Our web 2.0 wedding
In November 2008 Joe asked me to marry him. We decided to set a date for July 2009 and so started our journey organising an international wedding.
But web developers in love are still web developers. In between trying on wedding clothes and freaking out about becoming grown ups, the funny thing we noticed was we started applying some of the tools that we found useful in our work to the logistics of planning our wedding. This is the story of how Basecamp, Google docs, Google local search, delicious, Flickr and Facebook and twitter helped us organise everything, share the experience with the people who couldn’t be there and keep us sane.
Basecamp to project manage the wedding
After spending the last six months thinking of almost nothing else, I think a wedding is some sort of a relationship test before you commit to each other for eternity. It’s stressful! Everyone has a different idea of how the wedding should be, there’s a heap of things to do by a certain date and things rarely go as planned. It’s spookily like a software project.
When we started talking about what we needed to organise, I’d rattle off a big list of things, and Joe would start to look freaked out. Then he (being a software developer, too) got the brilliant idea of using Basecamp as a project management tool to keep track of everything that we needed to do! Suddenly everything we needed to do was in one place and we didn’t need to freak out about forgetting things. We could see what was done and what we had to do.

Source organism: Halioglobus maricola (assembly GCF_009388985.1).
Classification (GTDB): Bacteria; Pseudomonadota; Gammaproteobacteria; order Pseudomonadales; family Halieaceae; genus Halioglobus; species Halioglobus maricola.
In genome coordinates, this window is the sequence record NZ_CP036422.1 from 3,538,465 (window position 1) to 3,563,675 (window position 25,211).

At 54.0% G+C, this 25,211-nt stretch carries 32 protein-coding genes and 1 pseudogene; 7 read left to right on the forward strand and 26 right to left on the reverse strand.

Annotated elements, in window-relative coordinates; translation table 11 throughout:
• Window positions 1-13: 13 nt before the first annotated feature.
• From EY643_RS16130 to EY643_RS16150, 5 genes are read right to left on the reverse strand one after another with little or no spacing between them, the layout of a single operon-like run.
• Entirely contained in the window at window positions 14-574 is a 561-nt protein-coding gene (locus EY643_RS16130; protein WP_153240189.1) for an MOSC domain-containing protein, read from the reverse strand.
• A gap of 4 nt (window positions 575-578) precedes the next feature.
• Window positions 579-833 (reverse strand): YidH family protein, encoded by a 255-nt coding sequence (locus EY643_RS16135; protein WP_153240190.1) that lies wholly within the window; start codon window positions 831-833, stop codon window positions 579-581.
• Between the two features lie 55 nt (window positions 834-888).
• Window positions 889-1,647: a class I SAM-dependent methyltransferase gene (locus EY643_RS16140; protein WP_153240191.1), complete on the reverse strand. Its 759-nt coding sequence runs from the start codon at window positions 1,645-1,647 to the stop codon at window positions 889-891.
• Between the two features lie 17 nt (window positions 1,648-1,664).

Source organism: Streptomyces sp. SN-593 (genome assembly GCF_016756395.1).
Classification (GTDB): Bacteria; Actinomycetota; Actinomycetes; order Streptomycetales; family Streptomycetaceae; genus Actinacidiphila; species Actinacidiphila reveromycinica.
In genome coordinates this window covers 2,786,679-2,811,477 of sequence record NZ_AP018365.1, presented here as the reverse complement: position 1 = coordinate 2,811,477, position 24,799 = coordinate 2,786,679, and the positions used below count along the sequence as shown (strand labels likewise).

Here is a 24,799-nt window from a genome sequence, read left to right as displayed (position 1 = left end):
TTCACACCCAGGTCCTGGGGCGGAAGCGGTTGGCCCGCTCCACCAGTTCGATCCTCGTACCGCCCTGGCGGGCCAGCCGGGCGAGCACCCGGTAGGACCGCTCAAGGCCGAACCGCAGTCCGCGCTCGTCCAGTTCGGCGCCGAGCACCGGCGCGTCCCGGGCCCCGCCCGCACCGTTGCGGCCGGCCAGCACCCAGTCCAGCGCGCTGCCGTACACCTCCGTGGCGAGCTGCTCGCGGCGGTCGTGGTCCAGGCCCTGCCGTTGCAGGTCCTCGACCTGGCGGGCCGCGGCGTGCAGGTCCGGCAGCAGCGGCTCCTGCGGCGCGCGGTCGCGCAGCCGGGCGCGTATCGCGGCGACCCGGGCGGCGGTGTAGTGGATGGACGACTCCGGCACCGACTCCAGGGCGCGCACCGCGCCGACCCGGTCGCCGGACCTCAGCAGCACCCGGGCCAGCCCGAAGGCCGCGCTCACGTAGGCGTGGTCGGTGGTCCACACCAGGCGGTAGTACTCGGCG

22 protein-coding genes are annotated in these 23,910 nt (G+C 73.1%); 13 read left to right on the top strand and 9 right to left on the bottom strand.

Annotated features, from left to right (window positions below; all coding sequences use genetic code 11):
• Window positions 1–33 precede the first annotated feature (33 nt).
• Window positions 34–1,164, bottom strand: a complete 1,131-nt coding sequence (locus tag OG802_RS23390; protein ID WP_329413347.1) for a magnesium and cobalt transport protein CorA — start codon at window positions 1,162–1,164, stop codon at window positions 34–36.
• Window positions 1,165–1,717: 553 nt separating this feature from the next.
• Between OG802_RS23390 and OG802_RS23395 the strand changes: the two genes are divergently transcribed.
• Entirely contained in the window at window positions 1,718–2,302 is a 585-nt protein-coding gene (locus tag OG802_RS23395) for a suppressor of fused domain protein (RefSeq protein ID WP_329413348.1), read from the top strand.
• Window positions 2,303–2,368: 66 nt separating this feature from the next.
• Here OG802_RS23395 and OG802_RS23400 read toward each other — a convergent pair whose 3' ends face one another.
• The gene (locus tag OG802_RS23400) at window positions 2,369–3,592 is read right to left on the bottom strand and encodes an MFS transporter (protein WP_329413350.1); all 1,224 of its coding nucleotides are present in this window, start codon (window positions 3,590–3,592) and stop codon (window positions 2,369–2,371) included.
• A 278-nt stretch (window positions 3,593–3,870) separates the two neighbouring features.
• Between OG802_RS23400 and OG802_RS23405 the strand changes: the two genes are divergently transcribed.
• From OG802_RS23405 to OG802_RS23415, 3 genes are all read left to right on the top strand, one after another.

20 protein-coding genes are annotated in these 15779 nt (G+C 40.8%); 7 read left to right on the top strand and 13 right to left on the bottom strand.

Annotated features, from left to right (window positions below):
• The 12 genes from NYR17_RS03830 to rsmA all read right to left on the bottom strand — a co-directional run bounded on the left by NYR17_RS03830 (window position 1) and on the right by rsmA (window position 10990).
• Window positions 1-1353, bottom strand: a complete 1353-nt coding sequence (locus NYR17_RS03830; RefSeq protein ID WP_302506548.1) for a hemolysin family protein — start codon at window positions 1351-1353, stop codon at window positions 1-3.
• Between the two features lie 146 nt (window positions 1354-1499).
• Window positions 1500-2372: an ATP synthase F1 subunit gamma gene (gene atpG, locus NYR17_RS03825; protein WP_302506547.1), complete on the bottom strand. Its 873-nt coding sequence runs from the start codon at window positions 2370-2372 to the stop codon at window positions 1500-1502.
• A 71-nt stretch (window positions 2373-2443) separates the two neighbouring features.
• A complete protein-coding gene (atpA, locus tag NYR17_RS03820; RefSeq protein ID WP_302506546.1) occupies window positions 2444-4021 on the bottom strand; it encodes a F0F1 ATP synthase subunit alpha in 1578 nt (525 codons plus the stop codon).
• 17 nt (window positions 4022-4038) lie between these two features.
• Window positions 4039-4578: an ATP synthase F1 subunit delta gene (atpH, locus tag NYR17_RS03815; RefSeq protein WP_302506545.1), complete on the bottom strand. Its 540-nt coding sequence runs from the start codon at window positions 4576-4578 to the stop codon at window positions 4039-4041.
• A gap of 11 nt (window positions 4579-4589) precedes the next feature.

It also gave us a sense of progress as we worked through the list. Being the big nerd that I am, I got a real sense of accomplishment every time I could log on to Basecamp and tick another item off the list (much like moving an item on the board in scrum). After a while it did start to feel like I was having a wedding to tick things off the list rather than the other way around.
We also originally gave our parents accounts so they could feel part of the planning process. The great thing is it gave them a place to throw around ideas, which were recorded against the relevant To Do items. The problem was that getting more people involved made it harder to keep things as simple as we wanted them. In practise, we found they only logged in for the first month or two and then forgot about it. :)
Google docs to keep track of people, presents and budgets
We used Google docs to create some shared spreadsheets to keep track of who was coming, who we needed to send thank you letters to and how much we had spent.
The budget spreadsheet was particularly good at reminding us how much of our housing deposit we had spent. We used colour coding to keep track of who we’d paid and who we hadn’t and always had a good idea of what bills were coming up. The fact the spreadsheets were online and shared made it really easy to keep them up to date. The support for simple formulas made it easy to keep running totals of guests and expenses.